UNEP / LEAD PAINT LAUNCH

Preview Language:   Original
22-Oct-2013 00:02:49
More than 90 years after theLeague of Nationscalled for a ban on lead in paint, and despite the existence of many safe alternatives, young children and pregnant mothers in the developing world are still exposed to high levels of the dangerous toxin through unsafe paints. UNEP / FILE/ARCHIVE

Available Language: Original
Type
Language
Format
Acquire
/
Original
Other Formats
Description
STORY: UNEP / LEAD PAINT
TRT: 2:49
SOURCE: UNEP
RESTRICTIONS: NONE
LANGUAGE: ENGLISH/NATS

DATELINE: 22 OCTOBER 2013, NAIROBI, KENYA /FILE/ARCHIVE

SHOTLIST:

ARCHIVE - LEAGUE OF NATIONS, 1920, GENEVA, SWITZERLAND

1. Various shots, League of nations meeting

22 OCTOBER 2013, NAIROBI, KENYA

2. Wide shot, presser
3. SOUNDBITE: (English) Juan Caicedo, Program Officer, UNEP Chemicals Branch:
“It’s more than 90 years since ILO Convention on White Lead Paints was signed and we are still finding paints containing lead in many of the countries throughout the world.”
4. Cutaway, presser
5. SOUNDBITE (English) Peter Gilruth, Director, UNEP Division of Early Warning and Assessment:
“Why is lead paint so popular? It’s added to paint to speed up drying, increase durability, maintain a fresh appearance, and it resists moisture and breakdown. These are the advantages of it and perhaps why it remains in the system. But nevertheless, lead paint is hazardous. It creates nervous system damage, stunted growth, kidney damage, and delayed intellectual development. It is said to be a possible and probably carcinogen.”
6. Cutaway, presser
7. SOUNDBITE (English) Juan Caicedo, Program Officer, UNEP Chemicals Branch:
“Most paints that were tested in many countries do not meet regulatory standards which are established in highly industrialized countries such as the US and Canada. We are talking about percentages of 90 ppms of content of lead in paint, and many of those 9 countries have concentrations of up to 10000 ppms or even more.“
8. Cutaway, presser
9. SOUNDBITE (English) Peter Gilruth, Director, UNEP Division of Early Warning and Assessment:
“Here’s one thing that came as a bit of a surprise to me, from the World Health Organization: They say that each year childhood exposure to lead contributes to 600000 new cases of intellectual disabilities.”
10. Cutaway, presser
11. SOUNDBITE (English) Peter Gilruth, Director, UNEP Division of Early Warning and Assessment:
“What is the economic impact of this loss of intellectual activity? And they’ve estimated it to be a total cumulative loss of $977 billion per year for all low and middle income countries.”

FILE - OCTOBER 2010, KYRGYSTAN

12. Close up, young baby crying

FILE – 2012, GHANA

13. Close up, baby sleeping at breast, Ghana, 2012

FILE – 2012, GHANA

14. Wide shot, four children

FILE – 2013, ETHIOPIA

15. Various shots, community workers



STORYLINE:

More than 90 years after the League of Nations called for a ban on lead in paint, and despite the existence of many safe alternatives, young children and pregnant mothers in the developing world are still exposed to high levels of the dangerous toxin through unsafe paints.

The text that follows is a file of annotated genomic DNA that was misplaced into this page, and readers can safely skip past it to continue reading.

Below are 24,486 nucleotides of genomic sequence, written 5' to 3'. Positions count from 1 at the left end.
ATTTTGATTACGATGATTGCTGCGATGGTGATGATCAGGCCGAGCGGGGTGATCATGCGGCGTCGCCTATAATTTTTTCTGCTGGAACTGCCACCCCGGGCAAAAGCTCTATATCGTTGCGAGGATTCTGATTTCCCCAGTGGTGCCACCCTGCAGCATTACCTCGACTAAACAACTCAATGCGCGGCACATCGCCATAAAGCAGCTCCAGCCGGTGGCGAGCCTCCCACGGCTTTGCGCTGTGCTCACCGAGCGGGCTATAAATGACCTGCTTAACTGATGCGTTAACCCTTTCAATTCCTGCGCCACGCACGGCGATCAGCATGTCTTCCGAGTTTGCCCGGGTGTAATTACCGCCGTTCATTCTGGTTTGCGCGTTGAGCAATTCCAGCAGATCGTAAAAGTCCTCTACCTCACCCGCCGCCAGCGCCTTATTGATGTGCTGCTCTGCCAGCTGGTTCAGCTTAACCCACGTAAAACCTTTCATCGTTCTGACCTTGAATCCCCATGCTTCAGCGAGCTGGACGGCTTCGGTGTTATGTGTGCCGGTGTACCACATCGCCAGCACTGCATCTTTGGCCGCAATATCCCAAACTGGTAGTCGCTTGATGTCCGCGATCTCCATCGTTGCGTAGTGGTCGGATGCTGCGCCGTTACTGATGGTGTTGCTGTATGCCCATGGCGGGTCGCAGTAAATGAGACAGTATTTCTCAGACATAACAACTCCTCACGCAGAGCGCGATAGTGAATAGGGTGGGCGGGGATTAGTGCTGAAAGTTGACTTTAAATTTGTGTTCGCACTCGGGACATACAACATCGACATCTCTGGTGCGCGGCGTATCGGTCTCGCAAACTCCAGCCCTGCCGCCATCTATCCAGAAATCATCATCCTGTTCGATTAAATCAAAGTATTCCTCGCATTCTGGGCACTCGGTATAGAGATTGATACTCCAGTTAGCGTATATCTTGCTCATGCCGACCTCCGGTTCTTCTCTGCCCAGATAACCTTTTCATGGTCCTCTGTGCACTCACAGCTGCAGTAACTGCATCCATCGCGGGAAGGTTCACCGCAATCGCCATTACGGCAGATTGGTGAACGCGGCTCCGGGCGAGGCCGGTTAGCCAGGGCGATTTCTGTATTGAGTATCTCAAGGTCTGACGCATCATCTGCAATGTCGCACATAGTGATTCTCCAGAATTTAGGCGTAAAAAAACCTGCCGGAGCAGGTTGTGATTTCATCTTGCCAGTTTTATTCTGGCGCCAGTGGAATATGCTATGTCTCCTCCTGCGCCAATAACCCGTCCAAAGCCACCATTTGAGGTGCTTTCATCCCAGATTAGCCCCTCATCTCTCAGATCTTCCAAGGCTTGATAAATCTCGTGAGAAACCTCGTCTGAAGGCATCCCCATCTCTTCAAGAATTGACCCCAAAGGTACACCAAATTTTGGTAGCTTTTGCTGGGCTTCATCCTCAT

A study by the UN Environment Program (UNEP) released during the International Lead Poisoning Prevention Week of Action (organized by the Global Alliance to Eliminate Lead Paint), analyzed enamel decorative paints from nine countries: Argentina, Azerbaijan, Chile, Cote d'Ivoire, Ethiopia, Ghana, Kyrgyzstan, Tunisia and Uruguay.

At the launch of the report on Tuesday in Nairobi, program officer at UNEP Juan Caicedo said that since the ILO Convention on White Lead Paints was signed 90 years ago, “we are still finding paints containing lead in many of the countries throughout the world.”

Explaining why lead paint was so popular around the world, Peter Gilruth Director at UNEP’s Division of Early Warning and Assessment said that the advantages of using lead paint were to to speed up drying, increase durability, maintain a fresh appearance, and it resists moisture and breakdown. But, he said “nevertheless lead paint is hazardous, adding taht it creates nervous system damage, stunted growth, kidney damage, and delayed intellectual development. "It is said to be a possible and probably carcinogen.”

The report found that the majority of the paints tested would not meet regulatory standards established in most highly industrialized countries- for example, 90 parts per million (ppm) in the United States and Canada-and that some contain astonishingly high and dangerous levels of lead.

Caicedo said those nine countries that did not meet the established standard levels had concentrations of up to “10000 ppms or even more.“

Gilruth also noted that according to World Health Organization figures, childhood lead exposure contributes to an estimated 600,000 new cases of intellectual disabilities. The economic impact of that loss of intellectual activity was estimated to be a total cumulative loss of $977 billion per year for all low and middle income countries.

Worldwide, 30 countries have already phased out the use of lead paint. The Global Alliance to Eliminate Lead Paint, co-led by WHO and UNEP, has set a target of 70 countries by 2015.
Series
Category
Creator
UNEP / FILE/ARCHIVE
Asset ID
U131022f